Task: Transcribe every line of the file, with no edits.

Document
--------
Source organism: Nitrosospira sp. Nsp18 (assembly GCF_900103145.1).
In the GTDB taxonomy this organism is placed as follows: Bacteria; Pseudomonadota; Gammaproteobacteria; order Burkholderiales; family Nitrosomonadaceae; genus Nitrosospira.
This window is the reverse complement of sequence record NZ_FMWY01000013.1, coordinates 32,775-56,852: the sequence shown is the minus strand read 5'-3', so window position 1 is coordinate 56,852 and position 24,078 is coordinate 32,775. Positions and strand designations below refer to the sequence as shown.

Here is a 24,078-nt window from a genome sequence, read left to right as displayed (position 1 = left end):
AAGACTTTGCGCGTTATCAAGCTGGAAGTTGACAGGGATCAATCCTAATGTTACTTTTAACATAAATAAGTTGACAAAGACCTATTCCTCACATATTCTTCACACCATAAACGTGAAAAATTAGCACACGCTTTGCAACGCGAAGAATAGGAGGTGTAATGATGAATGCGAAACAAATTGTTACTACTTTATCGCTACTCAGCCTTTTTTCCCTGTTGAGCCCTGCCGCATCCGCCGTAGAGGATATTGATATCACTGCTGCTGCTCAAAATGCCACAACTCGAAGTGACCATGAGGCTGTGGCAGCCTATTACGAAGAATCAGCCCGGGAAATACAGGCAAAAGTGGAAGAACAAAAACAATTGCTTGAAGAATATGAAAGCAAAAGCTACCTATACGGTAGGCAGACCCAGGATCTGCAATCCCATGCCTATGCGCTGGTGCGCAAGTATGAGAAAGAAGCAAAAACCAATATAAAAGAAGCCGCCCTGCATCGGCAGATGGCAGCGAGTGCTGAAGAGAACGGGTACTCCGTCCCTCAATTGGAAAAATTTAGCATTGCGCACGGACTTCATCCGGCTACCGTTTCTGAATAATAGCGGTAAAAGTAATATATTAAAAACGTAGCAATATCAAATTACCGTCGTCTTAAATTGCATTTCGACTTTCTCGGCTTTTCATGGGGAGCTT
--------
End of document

Source organism: Nitrosospira sp. Nsp18 (assembly GCF_900103145.1).
In the GTDB taxonomy this organism is placed as follows: Bacteria; Pseudomonadota; Gammaproteobacteria; order Burkholderiales; family Nitrosomonadaceae; genus Nitrosospira.
This window is the reverse complement of sequence record NZ_FMWY01000013.1, coordinates 32,775-56,852: the sequence shown is the minus strand read 5'-3', so window position 1 is coordinate 56,852 and position 24,078 is coordinate 32,775. Positions and strand designations below refer to the sequence as shown.

Here is a 24,078-nt window from a genome sequence, read left to right as displayed (position 1 = left end):
AAGACTTTGCGCGTTATCAAGCTGGAAGTTGACAGGGATCAATCCTAATGTTACTTTTAACATAAATAAGTTGACAAAGACCTATTCCTCACATATTCTTCACACCATAAACGTGAAAAATTAGCACACGCTTTGCAACGCGAAGAATAGGAGGTGTAATGATGAATGCGAAACAAATTGTTACTACTTTATCGCTACTCAGCCTTTTTTCCCTGTTGAGCCCTGCCGCATCCGCCGTAGAGGATATTGATATCACTGCTGCTGCTCAAAATGCCACAACTCGAAGTGACCATGAGGCTGTGGCAGCCTATTACGAAGAATCAGCCCGGGAAATACAGGCAAAAGTGGAAGAACAAAAACAATTGCTTGAAGAATATGAAAGCAAAAGCTACCTATACGGTAGGCAGACCCAGGATCTGCAATCCCATGCCTATGCGCTGGTGCGCAAGTATGAGAAAGAAGCAAAAACCAATATAAAAGAAGCCGCCCTGCATCGGCAGATGGCAGCGAGTGCTGAAGAGAACGGGTACTCCGTCCCTCAATTGGAAAAATTTAGCATTGCGCACGGACTTCATCCGGCTACCGTTTCTGAATAATAGCGGTAAAAGTAATATATTAAAAACGTAGCAATATCAAATTACCGTCGTCTTAAATTGCATTTCGACTTTCTCGGCTTTTCATGGGGAGCTT